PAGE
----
IP addresses are vital for the internet and all the networks in the world. IPv6 addresses even more so, because the world has run out of IPv4 addresses. Without them, we couldn’t send data between our devices and use an ever-expanding internet. Most internet service providers (ISP) worldwide offer IPv6 internet addresses for all their clients, and enabling them is a great idea. If you have an ASUS router or mesh Wi-Fi system, here’s how to enable IPv6 on it and how to configure IPv6 internet connectivity:
IMPORTANT: This guide must be followed only after your ASUS router is connected to the internet and the Wi-Fi works well in your home, using IPv4 addresses. If your WAN connection is not set up correctly, you shouldn’t be activating IPv6 on your router.
Also, for more information about IP addresses, read this guide: What is an IP address and a subnet mask, in simple terms? If you’re curious about the benefits of using IPv6 addresses for all the devices on the internet, Facebook has published an interesting study they’ve done on the topic: IPv6: It’s time to get on board.
On your PC or device, open your favorite browser and navigate to router.asus.com or your router's IP address. On newer models, the default IP address is 192.168.50.1. On older ASUS routers, the IP address is 192.168.1.1. Next, type the username and password and click or tap Sign In.
NOTE: If you need help with other ways to log in to your ASUS router, read: How to login to your ASUS router.
When you see the admin interface of your ASUS router, look for the Advanced Settings section in the left sidebar. Find the entry named IPv6 and click or tap on it.
IMPORTANT: If you don’t see the IPv6 section, your ASUS router may not be able to work with IPv6 addresses or may need the latest version of firmware to add this feature. If you’ve checked for new firmware and your ASUS router doesn’t feature IPv6 settings, it is an old model that doesn’t work with this type of IP address.
After selecting IPv6 on the left, go to the IPv6 tab on the right. Click or tap the Connection type drop-down list and choose the type of connection you want.
Depending on your specific router, you will see a longer or shorter list of connection types. However, for most people, the following options should be used:
- If you have a PPPoE internet connection, like I do, you should select Native.
- If you have a static IP internet connection, you should choose Static IPv6.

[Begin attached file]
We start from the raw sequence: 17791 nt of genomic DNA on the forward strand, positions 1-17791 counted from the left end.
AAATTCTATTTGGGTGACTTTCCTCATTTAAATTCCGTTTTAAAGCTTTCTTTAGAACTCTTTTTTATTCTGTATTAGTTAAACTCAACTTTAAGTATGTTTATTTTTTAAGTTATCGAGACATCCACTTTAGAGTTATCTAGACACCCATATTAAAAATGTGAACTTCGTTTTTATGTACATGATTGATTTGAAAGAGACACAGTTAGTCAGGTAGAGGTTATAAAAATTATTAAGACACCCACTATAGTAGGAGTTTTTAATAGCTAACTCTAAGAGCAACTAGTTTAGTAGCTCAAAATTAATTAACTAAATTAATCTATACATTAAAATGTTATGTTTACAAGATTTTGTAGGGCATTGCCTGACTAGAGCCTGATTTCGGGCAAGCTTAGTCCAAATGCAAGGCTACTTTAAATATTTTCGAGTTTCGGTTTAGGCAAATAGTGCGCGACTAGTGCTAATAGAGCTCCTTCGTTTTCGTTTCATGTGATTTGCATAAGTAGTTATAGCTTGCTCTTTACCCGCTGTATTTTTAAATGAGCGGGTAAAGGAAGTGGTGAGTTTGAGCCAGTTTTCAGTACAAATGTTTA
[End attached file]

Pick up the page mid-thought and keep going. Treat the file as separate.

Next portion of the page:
- If you have an automatic IP internet connection, you should select Passthrough.
Depending on this choice, you get different configuration options. But before going into details about each of them in the next subchapters, let’s briefly describe the other connection types available in the dropdown list, which tend to be used only in business networks:
- FLET’S IPv6 service - a special type of IPv6 PPPoE internet connection that uses the same PPPoE connection method as IPv4 FLET'S services. Users configure their ASUS router using the IPv4 PPPoE account and password. Both IPv4 and IPv6 PPPoE settings are required to set up an IPv4/IPv6 dual-stack environment.
- Tunnel 6in4 - a tunneling protocol that encapsulates IPv6 packets on specially configured IPv4 links. A 6in4 packet format consists of the IPv6 packet preceded by an IPv4 packet header. When using this option, you need to provide static IP addresses for the server and client communicating over this tunnel.
- Tunnel 6to4 - a system that allows IPv6 packets to be transmitted over an IPv4 network without the need to configure explicit tunnels, like is the case with Tunnel 6in4.
- Tunnel 6rd - an extension of the Tunnel 6to4 feature that allows the internet service provider (ISP) to provide a unicast IPv6 service to customers over its IPv4 network by using encapsulation of IPv6 in IPv4.
When you have a PPPoE internet connection, all you have to do is to select Native in the Connection type drop-down list and click or tap Apply.
Your ASUS router or mesh Wi-Fi system will reboot, apply your settings, and receive an IPv6 address for your internet service provider.
When you have a static IP internet connection, choose Static IPv6 in the Connection type drop-down list. Then, you have to enter lots of information like the IPv6 address for your WAN connection, the IPv6 Gateway, IPv6 DNS servers, and so on. You need to talk to the tech support service to get all that information so that you can complete it correctly.
When you are done entering everything, verify that all the IP addresses were typed correctly, and then hit the Apply button. After the router restarts, your IPv6 settings are applied.
If your internet connection uses an automatically assigned IP address from your provider, in the IPv6 tab, choose Passthrough for the Connection type.
There’s no other setting to be made. Only hit Apply, wait for the router or mesh Wi-Fi to reboot, and it will be receiving an IPv6 address in no time.
After you’ve made your settings, you may want to verify if everything works well and if your ASUS router has an IPv6 address. To do that, fire up your favorite web browser on a computer connected to the network managed by your router and visit Test your IPv6. This site automatically tests if everything works well, and it gives you a readiness score. If it’s 10 out of 10, all is great. 🙂
If it’s not, the site shares what it finds missing in your IPv6 connectivity. This information might help you figure out what’s wrong and improve your IPv6 settings on your ASUS router or mesh Wi-Fi.
By the end of this guide, you should have an IPv6 internet connection enabled on your ASUS router. Hopefully, everything worked well from the very first try, and the website shared earlier confirms that IPv6 is configured correctly. Before closing, tell me if the IPv6 settings on your ASUS router work as intended and whether you have any issues. Use the commenting options below, and let’s chat.